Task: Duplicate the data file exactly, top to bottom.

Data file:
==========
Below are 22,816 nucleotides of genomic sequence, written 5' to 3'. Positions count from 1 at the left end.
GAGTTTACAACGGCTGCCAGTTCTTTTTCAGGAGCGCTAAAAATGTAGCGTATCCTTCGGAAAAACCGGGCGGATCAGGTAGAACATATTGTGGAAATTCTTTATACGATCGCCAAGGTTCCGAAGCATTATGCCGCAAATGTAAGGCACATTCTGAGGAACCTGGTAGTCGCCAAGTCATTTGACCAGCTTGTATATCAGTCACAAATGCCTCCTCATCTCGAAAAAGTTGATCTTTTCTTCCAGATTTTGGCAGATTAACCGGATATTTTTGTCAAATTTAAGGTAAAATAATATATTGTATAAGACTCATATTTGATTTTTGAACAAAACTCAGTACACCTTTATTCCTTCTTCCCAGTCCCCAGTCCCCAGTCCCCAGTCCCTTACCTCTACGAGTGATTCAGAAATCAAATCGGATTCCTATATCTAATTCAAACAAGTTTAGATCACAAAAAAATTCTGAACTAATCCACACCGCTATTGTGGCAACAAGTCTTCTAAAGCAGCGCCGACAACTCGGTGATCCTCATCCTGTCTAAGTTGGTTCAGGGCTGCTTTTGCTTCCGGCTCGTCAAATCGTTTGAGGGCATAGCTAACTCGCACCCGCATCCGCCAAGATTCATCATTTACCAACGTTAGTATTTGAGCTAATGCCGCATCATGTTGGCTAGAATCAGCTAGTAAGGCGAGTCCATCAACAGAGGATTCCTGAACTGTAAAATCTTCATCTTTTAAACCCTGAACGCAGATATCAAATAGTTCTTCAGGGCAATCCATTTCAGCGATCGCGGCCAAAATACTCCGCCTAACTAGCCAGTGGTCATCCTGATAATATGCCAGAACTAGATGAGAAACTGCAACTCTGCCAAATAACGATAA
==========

Below are 22,816 nucleotides of genomic sequence, written 5' to 3'. Positions count from 1 at the left end.
GAGTTTACAACGGCTGCCAGTTCTTTTTCAGGAGCGCTAAAAATGTAGCGTATCCTTCGGAAAAACCGGGCGGATCAGGTAGAACATATTGTGGAAATTCTTTATACGATCGCCAAGGTTCCGAAGCATTATGCCGCAAATGTAAGGCACATTCTGAGGAACCTGGTAGTCGCCAAGTCATTTGACCAGCTTGTATATCAGTCACAAATGCCTCCTCATCTCGAAAAAGTTGATCTTTTCTTCCAGATTTTGGCAGATTAACCGGATATTTTTGTCAAATTTAAGGTAAAATAATATATTGTATAAGACTCATATTTGATTTTTGAACAAAACTCAGTACACCTTTATTCCTTCTTCCCAGTCCCCAGTCCCCAGTCCCCAGTCCCTTACCTCTACGAGTGATTCAGAAATCAAATCGGATTCCTATATCTAATTCAAACAAGTTTAGATCACAAAAAAATTCTGAACTAATCCACACCGCTATTGTGGCAACAAGTCTTCTAAAGCAGCGCCGACAACTCGGTGATCCTCATCCTGTCTAAGTTGGTTCAGGGCTGCTTTTGCTTCCGGCTCGTCAAATCGTTTGAGGGCATAGCTAACTCGCACCCGCATCCGCCAAGATTCATCATTTACCAACGTTAGTATTTGAGCTAATGCCGCATCATGTTGGCTAGAATCAGCTAGTAAGGCGAGTCCATCAACAGAGGATTCCTGAACTGTAAAATCTTCATCTTTTAAACCCTGAACGCAGATATCAAATAGTTCTTCAGGGCAATCCATTTCAGCGATCGCGGCCAAAATACTCCGCCTAACTAGCCAGTGGTCATCCTGATAATATGCCAGAACTAGATGAGAAACTGCAACTCTGCCAAATAACGATAA